Occurrence of polyphenols, organic acids, and sugars among diverse elderberry genotypes grown in three Missouri (USA) locations
Elderberry (Sambucus spp.) is an emerging horticultural crop used in a variety of foods, wines, and dietary supplements. A better understanding of the elderberry juice complex including its putative health-promoting compounds in relation to genetic and environmental parameters is needed. A multi-location planting of nine elderberry genotypes was established in 2008 at three geographically-diverse sites in Missouri, USA. Fruits were harvested from replicated plots 2009-2011, frozen, and later prepared for laboratory analysis. Polyphenols, organic acids, and sugars were quantified by HPLC and the results evaluated for response to genotype, site, and year. The American genotypes "˜Ocoee' and "˜Ozark' were consistently higher in chlorogenic acids compared to other genotypes, whereas "˜Ocoee' was significantly higher in rutin than "˜Ozark'. The European "˜Marge' was significantly higher in isoquercitrin and other flavonoids compared to most North American genotypes. Significant differences in polyphenols were also detected among sites and production years. Malic, citric, and tartaric acids varied significantly among genotypes, sites, and years, whereas succinic, shikimic, and fumaric acids generally did not. Levels of lactic, acetic, and propionic acids were negligible in most samples. The American genotype "˜Ocoee' was higher in citric and tartaric acids, while lower in malic acid. The sugars glucose and fructose also responded significantly to genotype, site, and year. "˜Ocoee', "˜Ozark', and "˜Marge' perform very well in Missouri horticulturally and appear to have additional potential as cultivars based on their unique juice characteristics.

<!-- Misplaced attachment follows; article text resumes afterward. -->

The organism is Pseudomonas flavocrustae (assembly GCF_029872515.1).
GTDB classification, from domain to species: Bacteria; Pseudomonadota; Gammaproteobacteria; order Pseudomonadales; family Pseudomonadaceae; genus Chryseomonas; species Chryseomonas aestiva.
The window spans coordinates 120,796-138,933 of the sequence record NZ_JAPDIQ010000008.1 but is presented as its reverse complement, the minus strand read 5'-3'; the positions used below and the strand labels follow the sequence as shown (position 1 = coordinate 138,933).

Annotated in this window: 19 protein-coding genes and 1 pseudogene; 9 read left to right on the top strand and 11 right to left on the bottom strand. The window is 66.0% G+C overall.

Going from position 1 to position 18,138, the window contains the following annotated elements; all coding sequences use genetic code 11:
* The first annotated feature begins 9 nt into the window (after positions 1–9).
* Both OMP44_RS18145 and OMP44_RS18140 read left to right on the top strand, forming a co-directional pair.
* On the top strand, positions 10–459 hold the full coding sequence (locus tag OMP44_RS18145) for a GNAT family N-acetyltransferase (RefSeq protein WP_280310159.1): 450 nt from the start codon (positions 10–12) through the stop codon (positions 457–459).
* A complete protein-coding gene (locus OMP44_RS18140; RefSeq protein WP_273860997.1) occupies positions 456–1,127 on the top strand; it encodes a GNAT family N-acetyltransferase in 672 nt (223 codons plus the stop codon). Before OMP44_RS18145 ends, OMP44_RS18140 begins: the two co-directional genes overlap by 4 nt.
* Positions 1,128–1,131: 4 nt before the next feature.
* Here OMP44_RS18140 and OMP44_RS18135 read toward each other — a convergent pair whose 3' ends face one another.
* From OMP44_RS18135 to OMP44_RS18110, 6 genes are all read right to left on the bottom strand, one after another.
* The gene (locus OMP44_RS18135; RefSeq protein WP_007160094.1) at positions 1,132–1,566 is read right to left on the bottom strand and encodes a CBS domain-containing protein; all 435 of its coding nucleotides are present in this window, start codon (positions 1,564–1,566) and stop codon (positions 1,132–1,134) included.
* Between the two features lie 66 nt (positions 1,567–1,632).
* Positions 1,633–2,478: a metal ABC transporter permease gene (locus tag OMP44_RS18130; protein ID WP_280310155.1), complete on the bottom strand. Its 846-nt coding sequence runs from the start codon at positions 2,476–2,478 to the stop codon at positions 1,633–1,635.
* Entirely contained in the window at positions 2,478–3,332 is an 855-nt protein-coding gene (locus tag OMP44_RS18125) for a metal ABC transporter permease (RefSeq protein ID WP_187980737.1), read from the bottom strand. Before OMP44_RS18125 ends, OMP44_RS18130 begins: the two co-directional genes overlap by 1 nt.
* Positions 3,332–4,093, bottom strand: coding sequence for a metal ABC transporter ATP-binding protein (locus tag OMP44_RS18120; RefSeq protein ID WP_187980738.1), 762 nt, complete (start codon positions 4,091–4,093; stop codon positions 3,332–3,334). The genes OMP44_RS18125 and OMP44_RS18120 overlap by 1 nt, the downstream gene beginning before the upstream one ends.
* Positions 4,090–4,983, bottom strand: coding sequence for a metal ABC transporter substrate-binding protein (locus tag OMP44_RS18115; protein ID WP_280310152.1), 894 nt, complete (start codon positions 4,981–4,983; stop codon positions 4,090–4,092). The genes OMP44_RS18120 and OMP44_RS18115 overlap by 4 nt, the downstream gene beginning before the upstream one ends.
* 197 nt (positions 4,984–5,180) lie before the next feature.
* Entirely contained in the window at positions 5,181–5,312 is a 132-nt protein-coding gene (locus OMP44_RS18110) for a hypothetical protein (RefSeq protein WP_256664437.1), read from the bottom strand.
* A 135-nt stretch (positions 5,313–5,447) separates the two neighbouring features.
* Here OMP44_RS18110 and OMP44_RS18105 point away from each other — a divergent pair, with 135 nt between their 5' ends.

Thomas, A. L., P. L. Byers, S. Gu, J. D. Avery Jr, M. Kaps, A. Datta, L. Fernando, P. Grossi, and G. E. Rottinghaus. Occurrence of polyphenols, organic acids, and sugars among diverse elderberry genotypes grown in three Missouri (USA) locations." Acta horticulturae 1061 (2015): 147."
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College of Agriculture